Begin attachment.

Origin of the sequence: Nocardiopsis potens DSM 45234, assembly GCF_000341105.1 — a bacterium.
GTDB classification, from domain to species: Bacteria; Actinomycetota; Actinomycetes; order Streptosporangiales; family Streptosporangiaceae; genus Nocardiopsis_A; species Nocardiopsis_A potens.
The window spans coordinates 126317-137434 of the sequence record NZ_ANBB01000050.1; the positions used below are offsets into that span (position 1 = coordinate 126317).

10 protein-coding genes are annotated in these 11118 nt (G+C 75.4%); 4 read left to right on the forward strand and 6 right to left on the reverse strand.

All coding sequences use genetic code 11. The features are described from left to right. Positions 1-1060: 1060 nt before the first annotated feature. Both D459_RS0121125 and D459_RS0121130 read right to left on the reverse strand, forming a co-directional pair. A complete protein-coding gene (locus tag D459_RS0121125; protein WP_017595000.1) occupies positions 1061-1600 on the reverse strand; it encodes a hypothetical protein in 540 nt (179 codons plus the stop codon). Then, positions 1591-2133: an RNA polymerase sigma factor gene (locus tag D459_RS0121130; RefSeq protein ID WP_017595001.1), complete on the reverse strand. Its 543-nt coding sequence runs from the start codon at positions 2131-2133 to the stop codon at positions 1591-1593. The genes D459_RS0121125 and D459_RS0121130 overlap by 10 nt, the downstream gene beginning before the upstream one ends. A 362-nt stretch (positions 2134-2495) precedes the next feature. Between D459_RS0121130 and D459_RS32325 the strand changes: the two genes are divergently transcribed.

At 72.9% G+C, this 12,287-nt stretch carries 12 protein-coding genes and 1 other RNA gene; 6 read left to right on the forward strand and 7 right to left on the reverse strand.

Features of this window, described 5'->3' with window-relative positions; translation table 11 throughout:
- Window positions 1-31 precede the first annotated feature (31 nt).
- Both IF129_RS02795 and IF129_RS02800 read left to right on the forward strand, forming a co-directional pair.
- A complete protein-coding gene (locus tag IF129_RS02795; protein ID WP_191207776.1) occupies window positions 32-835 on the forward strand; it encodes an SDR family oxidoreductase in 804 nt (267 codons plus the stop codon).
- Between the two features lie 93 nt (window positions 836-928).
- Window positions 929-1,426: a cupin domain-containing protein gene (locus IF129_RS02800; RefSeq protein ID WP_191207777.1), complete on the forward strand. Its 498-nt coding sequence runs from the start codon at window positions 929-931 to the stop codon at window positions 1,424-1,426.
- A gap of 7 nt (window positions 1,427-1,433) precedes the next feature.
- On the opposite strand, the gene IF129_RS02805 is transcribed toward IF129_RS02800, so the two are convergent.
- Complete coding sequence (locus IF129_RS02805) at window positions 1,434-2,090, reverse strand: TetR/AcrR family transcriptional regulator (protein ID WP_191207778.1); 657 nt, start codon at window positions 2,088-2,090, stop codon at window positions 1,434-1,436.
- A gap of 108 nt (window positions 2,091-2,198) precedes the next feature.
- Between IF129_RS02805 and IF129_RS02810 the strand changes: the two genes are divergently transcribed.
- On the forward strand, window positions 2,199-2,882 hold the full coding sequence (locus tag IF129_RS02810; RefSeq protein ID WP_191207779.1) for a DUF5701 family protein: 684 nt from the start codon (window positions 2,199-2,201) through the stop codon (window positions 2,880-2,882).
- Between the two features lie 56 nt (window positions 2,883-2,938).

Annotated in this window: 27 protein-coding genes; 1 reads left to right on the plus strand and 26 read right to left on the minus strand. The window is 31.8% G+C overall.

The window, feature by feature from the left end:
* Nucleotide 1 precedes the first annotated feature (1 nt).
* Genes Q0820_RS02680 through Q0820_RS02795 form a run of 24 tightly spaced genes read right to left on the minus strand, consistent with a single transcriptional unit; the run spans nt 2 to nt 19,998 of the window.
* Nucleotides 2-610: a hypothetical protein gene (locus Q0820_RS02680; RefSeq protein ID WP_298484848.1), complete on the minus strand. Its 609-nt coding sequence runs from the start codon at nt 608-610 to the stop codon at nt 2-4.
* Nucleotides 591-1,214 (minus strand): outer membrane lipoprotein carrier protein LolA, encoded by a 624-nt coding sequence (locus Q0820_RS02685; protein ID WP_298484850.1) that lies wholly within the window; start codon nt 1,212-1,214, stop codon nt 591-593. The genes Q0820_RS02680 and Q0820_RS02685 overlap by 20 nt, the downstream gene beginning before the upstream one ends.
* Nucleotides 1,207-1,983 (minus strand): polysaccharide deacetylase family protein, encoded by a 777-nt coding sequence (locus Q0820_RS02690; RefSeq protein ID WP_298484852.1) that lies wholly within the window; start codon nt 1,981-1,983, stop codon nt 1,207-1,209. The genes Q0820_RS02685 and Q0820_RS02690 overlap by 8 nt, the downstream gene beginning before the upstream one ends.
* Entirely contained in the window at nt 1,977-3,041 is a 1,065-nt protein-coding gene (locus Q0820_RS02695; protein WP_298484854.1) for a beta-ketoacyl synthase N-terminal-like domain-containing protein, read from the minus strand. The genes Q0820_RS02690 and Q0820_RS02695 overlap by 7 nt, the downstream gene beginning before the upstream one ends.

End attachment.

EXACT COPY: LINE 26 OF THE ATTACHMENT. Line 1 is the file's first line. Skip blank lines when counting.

* Nucleotides 1,207-1,983 (minus strand): polysaccharide deacetylase family protein, encoded by a 777-nt coding sequence (locus Q0820_RS02690; RefSeq protein ID WP_298484852.1) that lies wholly within the window; start codon nt 1,981-1,983, stop codon nt 1,207-1,209. The genes Q0820_RS02685 and Q0820_RS02690 overlap by 8 nt, the downstream gene beginning before the upstream one ends.